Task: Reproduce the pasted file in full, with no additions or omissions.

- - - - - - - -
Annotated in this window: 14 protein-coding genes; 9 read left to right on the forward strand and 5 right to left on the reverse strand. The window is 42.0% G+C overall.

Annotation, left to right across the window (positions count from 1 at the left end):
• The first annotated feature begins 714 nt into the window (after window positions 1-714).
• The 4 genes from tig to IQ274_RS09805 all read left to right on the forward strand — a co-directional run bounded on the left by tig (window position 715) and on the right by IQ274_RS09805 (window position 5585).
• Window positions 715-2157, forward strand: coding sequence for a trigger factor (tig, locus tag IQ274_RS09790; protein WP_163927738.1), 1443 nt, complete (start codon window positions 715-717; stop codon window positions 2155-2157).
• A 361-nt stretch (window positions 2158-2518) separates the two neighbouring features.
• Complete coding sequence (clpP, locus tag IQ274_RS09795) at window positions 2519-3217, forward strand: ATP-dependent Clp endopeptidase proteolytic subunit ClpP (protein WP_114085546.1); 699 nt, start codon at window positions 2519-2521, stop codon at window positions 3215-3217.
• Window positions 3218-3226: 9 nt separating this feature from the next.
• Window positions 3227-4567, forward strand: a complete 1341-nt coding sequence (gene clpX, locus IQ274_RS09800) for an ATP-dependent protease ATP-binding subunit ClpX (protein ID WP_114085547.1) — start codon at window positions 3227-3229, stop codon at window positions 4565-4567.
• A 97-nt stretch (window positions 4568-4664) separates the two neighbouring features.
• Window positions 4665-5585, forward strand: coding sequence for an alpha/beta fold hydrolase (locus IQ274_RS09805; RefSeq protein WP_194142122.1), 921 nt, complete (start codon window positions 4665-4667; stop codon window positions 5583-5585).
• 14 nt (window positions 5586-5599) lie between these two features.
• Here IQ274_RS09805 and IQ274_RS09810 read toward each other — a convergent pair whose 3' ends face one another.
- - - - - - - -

Annotated in this window: 14 protein-coding genes; 9 read left to right on the forward strand and 5 right to left on the reverse strand. The window is 42.0% G+C overall.

Annotation, left to right across the window (positions count from 1 at the left end):
• The first annotated feature begins 714 nt into the window (after window positions 1-714).
• The 4 genes from tig to IQ274_RS09805 all read left to right on the forward strand — a co-directional run bounded on the left by tig (window position 715) and on the right by IQ274_RS09805 (window position 5585).
• Window positions 715-2157, forward strand: coding sequence for a trigger factor (tig, locus tag IQ274_RS09790; protein WP_163927738.1), 1443 nt, complete (start codon window positions 715-717; stop codon window positions 2155-2157).
• A 361-nt stretch (window positions 2158-2518) separates the two neighbouring features.
• Complete coding sequence (clpP, locus tag IQ274_RS09795) at window positions 2519-3217, forward strand: ATP-dependent Clp endopeptidase proteolytic subunit ClpP (protein WP_114085546.1); 699 nt, start codon at window positions 2519-2521, stop codon at window positions 3215-3217.
• Window positions 3218-3226: 9 nt separating this feature from the next.
• Window positions 3227-4567, forward strand: a complete 1341-nt coding sequence (gene clpX, locus IQ274_RS09800) for an ATP-dependent protease ATP-binding subunit ClpX (protein ID WP_114085547.1) — start codon at window positions 3227-3229, stop codon at window positions 4565-4567.
• A 97-nt stretch (window positions 4568-4664) separates the two neighbouring features.
• Window positions 4665-5585, forward strand: coding sequence for an alpha/beta fold hydrolase (locus IQ274_RS09805; RefSeq protein WP_194142122.1), 921 nt, complete (start codon window positions 4665-4667; stop codon window positions 5583-5585).
• 14 nt (window positions 5586-5599) lie between these two features.
• Here IQ274_RS09805 and IQ274_RS09810 read toward each other — a convergent pair whose 3' ends face one another.